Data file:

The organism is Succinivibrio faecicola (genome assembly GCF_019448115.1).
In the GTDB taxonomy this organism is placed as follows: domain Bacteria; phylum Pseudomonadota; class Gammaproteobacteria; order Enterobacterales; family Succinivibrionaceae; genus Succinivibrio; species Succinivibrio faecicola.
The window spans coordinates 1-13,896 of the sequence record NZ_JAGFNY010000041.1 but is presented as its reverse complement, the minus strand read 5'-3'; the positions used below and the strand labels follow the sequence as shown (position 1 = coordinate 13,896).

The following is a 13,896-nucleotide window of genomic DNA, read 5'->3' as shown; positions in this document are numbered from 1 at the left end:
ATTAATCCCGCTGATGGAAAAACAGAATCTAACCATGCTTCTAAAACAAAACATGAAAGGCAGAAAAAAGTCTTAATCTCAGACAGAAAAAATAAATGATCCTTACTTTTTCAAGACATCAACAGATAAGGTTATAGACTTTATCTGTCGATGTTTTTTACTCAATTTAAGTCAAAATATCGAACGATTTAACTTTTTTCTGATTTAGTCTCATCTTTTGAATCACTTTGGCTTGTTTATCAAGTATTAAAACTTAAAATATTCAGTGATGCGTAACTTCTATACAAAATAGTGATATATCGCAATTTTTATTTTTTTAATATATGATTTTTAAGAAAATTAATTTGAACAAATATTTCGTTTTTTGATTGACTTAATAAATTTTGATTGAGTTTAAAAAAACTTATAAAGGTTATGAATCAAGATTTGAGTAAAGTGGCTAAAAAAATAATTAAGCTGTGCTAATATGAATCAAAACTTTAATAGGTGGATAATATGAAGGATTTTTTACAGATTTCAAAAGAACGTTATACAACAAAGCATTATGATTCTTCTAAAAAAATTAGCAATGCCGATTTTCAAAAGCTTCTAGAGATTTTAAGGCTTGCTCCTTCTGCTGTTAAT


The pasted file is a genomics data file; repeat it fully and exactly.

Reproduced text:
The organism is Succinivibrio faecicola (genome assembly GCF_019448115.1).
In the GTDB taxonomy this organism is placed as follows: domain Bacteria; phylum Pseudomonadota; class Gammaproteobacteria; order Enterobacterales; family Succinivibrionaceae; genus Succinivibrio; species Succinivibrio faecicola.
The window spans coordinates 1-13,896 of the sequence record NZ_JAGFNY010000041.1 but is presented as its reverse complement, the minus strand read 5'-3'; the positions used below and the strand labels follow the sequence as shown (position 1 = coordinate 13,896).

The following is a 13,896-nucleotide window of genomic DNA, read 5'->3' as shown; positions in this document are numbered from 1 at the left end:
ATTAATCCCGCTGATGGAAAAACAGAATCTAACCATGCTTCTAAAACAAAACATGAAAGGCAGAAAAAAGTCTTAATCTCAGACAGAAAAAATAAATGATCCTTACTTTTTCAAGACATCAACAGATAAGGTTATAGACTTTATCTGTCGATGTTTTTTACTCAATTTAAGTCAAAATATCGAACGATTTAACTTTTTTCTGATTTAGTCTCATCTTTTGAATCACTTTGGCTTGTTTATCAAGTATTAAAACTTAAAATATTCAGTGATGCGTAACTTCTATACAAAATAGTGATATATCGCAATTTTTATTTTTTTAATATATGATTTTTAAGAAAATTAATTTGAACAAATATTTCGTTTTTTGATTGACTTAATAAATTTTGATTGAGTTTAAAAAAACTTATAAAGGTTATGAATCAAGATTTGAGTAAAGTGGCTAAAAAAATAATTAAGCTGTGCTAATATGAATCAAAACTTTAATAGGTGGATAATATGAAGGATTTTTTACAGATTTCAAAAGAACGTTATACAACAAAGCATTATGATTCTTCTAAAAAAATTAGCAATGCCGATTTTCAAAAGCTTCTAGAGATTTTAAGGCTTGCTCCTTCTGCTGTTAAT